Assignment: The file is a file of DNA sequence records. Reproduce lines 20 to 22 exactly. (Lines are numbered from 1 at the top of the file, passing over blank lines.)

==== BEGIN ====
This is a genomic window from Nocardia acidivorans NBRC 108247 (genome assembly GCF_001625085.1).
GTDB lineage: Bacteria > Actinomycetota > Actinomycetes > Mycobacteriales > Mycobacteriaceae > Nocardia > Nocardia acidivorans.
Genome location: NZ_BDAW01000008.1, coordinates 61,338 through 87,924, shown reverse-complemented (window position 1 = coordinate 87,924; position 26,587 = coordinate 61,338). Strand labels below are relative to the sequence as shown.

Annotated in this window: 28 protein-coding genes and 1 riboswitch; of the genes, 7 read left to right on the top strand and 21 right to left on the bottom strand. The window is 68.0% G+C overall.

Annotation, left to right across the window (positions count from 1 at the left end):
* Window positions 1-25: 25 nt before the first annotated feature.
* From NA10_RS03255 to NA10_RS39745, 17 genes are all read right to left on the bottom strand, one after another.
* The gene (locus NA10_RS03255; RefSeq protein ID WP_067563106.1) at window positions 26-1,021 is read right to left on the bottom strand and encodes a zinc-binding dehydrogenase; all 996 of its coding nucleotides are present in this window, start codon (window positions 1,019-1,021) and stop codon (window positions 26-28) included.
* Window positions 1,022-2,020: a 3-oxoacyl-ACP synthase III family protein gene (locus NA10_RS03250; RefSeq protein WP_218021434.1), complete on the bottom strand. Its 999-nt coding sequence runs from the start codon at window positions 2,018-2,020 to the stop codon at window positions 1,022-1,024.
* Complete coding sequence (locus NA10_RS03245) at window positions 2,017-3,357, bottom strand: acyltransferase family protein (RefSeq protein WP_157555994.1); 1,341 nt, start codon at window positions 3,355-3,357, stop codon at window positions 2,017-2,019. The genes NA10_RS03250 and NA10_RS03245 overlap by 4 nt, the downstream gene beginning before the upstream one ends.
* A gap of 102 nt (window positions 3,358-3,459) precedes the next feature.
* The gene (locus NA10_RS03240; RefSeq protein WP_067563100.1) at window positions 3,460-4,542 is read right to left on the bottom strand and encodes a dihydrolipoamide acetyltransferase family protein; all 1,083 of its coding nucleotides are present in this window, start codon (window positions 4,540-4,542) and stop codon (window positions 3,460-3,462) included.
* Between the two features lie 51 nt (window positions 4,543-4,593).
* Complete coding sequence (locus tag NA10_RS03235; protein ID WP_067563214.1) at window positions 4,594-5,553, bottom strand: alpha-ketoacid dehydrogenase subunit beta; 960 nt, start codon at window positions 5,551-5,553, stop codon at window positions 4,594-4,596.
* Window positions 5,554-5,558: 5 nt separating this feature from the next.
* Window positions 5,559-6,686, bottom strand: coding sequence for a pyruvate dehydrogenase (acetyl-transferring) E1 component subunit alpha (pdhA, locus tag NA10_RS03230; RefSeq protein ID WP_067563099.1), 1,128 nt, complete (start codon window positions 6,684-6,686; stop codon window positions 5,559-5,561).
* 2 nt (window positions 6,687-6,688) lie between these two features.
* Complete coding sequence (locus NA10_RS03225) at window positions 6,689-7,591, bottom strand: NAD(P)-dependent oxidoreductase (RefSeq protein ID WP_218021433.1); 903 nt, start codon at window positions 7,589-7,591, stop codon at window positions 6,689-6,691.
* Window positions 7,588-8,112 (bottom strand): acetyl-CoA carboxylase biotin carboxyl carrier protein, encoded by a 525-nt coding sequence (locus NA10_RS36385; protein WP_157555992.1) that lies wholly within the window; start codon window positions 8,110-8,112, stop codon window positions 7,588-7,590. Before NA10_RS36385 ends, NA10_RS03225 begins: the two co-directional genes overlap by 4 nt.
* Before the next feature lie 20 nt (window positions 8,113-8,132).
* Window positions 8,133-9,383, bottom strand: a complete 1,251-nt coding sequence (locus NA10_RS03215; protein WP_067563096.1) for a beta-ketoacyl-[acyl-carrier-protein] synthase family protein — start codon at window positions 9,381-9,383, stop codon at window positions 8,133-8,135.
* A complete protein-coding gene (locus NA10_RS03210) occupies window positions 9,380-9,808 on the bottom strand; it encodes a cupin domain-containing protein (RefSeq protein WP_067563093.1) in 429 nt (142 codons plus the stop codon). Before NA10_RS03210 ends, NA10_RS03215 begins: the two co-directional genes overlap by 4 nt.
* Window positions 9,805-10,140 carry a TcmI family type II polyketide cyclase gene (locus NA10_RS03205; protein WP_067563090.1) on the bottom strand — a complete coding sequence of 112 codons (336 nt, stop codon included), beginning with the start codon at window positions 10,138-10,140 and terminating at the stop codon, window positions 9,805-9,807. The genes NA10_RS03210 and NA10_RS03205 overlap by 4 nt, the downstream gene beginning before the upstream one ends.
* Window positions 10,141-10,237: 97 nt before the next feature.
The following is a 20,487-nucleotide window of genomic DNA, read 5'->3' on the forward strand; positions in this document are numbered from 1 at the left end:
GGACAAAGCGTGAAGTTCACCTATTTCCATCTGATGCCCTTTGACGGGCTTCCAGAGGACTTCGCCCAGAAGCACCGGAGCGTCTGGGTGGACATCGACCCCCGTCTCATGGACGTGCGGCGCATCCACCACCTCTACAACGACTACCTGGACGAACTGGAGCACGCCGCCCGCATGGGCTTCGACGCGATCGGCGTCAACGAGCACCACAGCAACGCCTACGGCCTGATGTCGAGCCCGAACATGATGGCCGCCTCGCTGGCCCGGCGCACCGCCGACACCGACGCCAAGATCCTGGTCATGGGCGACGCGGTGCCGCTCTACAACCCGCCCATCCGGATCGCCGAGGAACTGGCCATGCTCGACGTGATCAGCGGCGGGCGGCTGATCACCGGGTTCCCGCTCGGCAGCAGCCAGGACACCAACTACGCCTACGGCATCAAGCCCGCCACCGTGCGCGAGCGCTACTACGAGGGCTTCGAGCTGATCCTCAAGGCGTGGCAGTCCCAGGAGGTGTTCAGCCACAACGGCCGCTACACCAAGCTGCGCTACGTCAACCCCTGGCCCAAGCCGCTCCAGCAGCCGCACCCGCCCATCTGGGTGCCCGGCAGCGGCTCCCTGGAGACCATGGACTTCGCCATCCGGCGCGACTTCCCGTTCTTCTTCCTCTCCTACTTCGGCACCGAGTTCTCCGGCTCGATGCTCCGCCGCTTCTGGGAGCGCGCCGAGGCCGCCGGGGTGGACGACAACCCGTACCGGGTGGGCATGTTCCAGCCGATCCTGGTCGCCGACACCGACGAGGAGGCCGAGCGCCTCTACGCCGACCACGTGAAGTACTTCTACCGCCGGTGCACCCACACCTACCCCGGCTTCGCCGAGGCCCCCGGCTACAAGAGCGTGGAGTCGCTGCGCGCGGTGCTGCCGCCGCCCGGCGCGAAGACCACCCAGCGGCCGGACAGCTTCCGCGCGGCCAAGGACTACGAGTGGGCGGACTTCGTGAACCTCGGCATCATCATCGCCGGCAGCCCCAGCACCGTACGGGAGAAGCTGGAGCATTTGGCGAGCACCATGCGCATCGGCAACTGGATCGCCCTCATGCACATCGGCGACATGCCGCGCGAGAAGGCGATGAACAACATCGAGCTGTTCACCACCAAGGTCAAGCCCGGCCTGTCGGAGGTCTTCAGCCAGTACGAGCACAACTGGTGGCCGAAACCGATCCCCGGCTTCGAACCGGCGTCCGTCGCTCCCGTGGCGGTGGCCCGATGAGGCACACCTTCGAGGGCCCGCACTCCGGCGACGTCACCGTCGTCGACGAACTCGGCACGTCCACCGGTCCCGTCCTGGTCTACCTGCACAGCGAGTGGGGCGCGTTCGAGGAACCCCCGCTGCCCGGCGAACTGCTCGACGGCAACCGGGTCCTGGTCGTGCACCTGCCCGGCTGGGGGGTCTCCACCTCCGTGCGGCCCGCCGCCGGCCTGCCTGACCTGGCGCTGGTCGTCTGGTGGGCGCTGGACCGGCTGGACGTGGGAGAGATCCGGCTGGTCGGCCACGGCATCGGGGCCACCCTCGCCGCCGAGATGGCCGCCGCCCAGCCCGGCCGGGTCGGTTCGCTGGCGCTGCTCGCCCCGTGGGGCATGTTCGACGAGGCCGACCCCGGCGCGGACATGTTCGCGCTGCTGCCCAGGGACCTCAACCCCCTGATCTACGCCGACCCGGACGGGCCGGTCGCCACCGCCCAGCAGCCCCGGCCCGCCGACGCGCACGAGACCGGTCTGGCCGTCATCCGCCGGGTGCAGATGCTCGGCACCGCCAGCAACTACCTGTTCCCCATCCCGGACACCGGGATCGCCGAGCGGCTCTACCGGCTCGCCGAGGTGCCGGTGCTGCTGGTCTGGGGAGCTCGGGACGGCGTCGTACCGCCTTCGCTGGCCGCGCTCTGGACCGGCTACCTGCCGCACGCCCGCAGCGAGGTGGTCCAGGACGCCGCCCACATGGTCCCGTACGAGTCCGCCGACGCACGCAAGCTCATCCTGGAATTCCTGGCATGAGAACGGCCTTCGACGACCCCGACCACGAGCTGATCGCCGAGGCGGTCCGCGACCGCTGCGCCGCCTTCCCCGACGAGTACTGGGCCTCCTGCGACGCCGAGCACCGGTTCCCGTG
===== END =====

* Before the next feature lie 20 nt (window positions 8,113-8,132).
* Window positions 8,133-9,383, bottom strand: a complete 1,251-nt coding sequence (locus NA10_RS03215; protein WP_067563096.1) for a beta-ketoacyl-[acyl-carrier-protein] synthase family protein — start codon at window positions 9,381-9,383, stop codon at window positions 8,133-8,135.
* A complete protein-coding gene (locus NA10_RS03210) occupies window positions 9,380-9,808 on the bottom strand; it encodes a cupin domain-containing protein (RefSeq protein WP_067563093.1) in 429 nt (142 codons plus the stop codon). Before NA10_RS03210 ends, NA10_RS03215 begins: the two co-directional genes overlap by 4 nt.